“There has been a huge push to integrate technology into learning environments in order to replicate the way that people most regularly experience and interact with information,” Gelles says. “The real trick is figuring out why we are so drawn to interactive technologies in the first place.”
Her most recent study made use of the video game Guitar Hero II in an attempt to measure the effects of multisensory learning. Following Dewey’s ideas around rich learning environments and making meaning through experience, Gelles explains that technology allows for the simulation of real-life experience and provides people with ways to mimic sensory environments that would otherwise be unavailable.
“Video game designers have figured out how to create sensory-rich environments that don’t overload our cognitive abilities,” she says. “Cognitive load theory talks about the importance of balancing the way that we process information. Taxing one area with too much information can slow the learning process. Our next steps should be applying these types of gamification strategies to our curriculum design and learning environments. By doing this, we can enhance both our capacity to reach our students, and perhaps their capacity to learn.”
Creating global citizens
DeMethra LaSha Bradley, assistant dean for student administration and licensing officer in CESS, offers a chapter under the cultural models section written from the perspective of a student affairs administrator, titled “Incorporating Concepts of Global Citizenry into Student-Centered Academic Advising.” She unpacks the concept of the global citizen with this definition: “Global citizenry consists of awareness, responsibility, the ability to respect and value the difference in others, a willingness to act even when in the minority opinion, and continuous learning to understand the world and all its functions.”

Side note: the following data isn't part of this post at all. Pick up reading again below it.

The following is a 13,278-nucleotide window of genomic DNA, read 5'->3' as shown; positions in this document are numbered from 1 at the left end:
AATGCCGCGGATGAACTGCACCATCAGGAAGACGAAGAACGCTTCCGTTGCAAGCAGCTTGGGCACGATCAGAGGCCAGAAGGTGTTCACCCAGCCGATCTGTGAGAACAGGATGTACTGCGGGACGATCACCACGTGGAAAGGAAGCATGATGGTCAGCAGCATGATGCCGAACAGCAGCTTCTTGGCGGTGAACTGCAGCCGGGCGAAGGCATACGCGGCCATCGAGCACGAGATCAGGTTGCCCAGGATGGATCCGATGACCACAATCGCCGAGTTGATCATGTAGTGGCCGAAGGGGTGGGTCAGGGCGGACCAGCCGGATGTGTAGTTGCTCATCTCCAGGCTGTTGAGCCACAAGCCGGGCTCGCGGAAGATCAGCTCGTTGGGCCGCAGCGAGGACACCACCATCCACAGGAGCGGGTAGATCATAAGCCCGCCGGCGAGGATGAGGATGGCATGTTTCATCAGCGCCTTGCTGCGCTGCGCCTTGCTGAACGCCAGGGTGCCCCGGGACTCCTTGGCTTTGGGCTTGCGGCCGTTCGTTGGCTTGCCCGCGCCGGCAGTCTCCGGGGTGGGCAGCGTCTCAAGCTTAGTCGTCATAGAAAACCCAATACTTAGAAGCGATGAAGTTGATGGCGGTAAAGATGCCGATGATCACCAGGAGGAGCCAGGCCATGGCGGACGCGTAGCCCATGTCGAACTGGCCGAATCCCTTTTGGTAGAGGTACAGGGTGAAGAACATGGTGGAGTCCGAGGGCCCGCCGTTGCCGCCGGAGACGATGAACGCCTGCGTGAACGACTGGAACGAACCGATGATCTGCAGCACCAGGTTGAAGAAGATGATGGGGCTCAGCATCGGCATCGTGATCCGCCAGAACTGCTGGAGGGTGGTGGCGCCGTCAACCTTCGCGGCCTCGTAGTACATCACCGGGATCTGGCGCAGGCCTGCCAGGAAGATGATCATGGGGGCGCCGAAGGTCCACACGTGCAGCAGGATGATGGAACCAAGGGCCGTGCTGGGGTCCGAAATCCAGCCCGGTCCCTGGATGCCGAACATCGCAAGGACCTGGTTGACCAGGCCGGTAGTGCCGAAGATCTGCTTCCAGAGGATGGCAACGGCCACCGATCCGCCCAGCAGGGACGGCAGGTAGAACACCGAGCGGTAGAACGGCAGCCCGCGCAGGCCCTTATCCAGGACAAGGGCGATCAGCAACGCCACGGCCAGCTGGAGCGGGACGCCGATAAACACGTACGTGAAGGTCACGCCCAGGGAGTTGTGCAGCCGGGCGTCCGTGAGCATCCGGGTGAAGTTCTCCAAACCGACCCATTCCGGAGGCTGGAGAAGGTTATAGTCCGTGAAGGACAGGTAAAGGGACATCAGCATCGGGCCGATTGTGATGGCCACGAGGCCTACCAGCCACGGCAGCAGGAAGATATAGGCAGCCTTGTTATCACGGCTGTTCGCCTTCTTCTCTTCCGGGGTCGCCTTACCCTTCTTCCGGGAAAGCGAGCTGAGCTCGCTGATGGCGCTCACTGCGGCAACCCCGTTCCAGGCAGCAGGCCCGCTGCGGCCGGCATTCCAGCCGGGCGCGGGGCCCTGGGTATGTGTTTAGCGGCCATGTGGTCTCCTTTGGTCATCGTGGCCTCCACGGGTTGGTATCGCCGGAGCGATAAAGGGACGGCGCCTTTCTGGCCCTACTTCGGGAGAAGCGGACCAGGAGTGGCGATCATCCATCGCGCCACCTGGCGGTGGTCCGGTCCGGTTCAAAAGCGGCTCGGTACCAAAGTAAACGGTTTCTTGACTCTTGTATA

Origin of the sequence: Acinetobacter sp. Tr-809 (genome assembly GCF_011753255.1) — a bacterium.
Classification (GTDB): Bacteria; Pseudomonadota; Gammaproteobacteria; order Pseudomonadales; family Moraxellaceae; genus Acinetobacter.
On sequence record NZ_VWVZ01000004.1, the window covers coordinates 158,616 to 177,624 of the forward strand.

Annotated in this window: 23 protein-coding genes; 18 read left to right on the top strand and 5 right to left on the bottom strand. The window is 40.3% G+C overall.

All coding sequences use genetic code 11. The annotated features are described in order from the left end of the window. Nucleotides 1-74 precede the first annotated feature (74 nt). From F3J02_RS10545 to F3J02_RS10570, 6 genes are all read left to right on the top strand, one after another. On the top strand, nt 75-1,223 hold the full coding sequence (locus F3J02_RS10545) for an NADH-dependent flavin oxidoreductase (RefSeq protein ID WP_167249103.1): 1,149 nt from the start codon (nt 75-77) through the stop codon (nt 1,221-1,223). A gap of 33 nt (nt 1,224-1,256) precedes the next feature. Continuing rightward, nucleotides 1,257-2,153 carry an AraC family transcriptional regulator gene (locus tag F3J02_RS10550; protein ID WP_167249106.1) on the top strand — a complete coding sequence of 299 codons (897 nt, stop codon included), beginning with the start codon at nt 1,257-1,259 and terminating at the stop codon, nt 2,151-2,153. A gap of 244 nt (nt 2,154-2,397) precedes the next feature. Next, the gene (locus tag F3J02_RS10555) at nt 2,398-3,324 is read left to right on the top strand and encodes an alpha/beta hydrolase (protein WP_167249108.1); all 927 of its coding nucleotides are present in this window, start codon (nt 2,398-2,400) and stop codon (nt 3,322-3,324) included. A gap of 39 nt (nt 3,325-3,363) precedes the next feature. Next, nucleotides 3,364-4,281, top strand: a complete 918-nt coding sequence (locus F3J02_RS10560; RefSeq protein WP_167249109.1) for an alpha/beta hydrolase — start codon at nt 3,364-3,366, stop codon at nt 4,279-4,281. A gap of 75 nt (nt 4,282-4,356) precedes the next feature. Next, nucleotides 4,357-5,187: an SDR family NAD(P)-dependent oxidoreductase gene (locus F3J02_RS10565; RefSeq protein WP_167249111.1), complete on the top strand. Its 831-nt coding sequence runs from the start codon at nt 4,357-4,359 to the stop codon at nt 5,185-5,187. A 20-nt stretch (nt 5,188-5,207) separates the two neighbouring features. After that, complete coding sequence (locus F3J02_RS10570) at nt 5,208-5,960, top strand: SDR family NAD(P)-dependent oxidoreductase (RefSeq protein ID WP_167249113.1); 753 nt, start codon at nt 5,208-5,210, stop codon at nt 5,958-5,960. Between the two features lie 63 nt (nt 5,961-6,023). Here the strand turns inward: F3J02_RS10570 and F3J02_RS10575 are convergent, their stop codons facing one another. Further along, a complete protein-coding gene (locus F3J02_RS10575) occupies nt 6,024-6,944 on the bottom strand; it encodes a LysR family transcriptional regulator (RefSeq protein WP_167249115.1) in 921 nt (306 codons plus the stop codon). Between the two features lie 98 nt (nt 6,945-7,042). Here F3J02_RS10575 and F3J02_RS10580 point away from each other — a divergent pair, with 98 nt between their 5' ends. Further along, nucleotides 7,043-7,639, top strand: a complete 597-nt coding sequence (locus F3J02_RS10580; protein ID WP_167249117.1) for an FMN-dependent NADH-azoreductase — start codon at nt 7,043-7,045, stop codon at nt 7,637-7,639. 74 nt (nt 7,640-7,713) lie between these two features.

Bradley, who received her Ed.D from UVM in 2009, includes narrative examples from her own professional experiences in higher education and provides concrete ways to incorporate concepts of global citizenry into academic advising. These include knowing the delivery method of academic advising at your institution; listening to your students’ dreams and goals and responding with concepts of global citizenry in mind; using social networking to spread concepts of global citizenry; and casting a wide net to catch any possible cross-campus colleague collaborators.
“I try to create connections for students beyond the classroom and encourage them in their global citizenry,” says Bradley, “Academic advising is just one of the many facets that institutions can use to meet their global goals. This office is a hub for instilling values to make a difference, and we can’t do that in an increasingly globalized world if we don’t have students who travel the world and understand what being a global citizen really means.”
Other UVM contributors
Other contributions from UVM faculty and staff include chapters by Penny Bishop, professor of middle level education and director of the Tarrant Institute for Innovative Education, and John Downes, associate director of the Tarrant Institute and doctoral research fellow, titled “Responsive Technologies for Young Adolescents;" Robert Nash, professor in CESS, and Vanessa Eugenio, office/program support, employer relations, and technology specialist, titled “Teaching About Religious and Spiritual Difference in a Global Society;” Maureen Neuwmann, associate professor in CESS, titled “Developing Teacher Leaders to Transform Classrooms, Schools, and Communities;” and Holly Buckland Parker, senior academic services professional in the Center for Teaching and Learning, titled “Learning Starts with Design: Using Universal Design for Learning (UDL) in Higher Education Course Redesign.”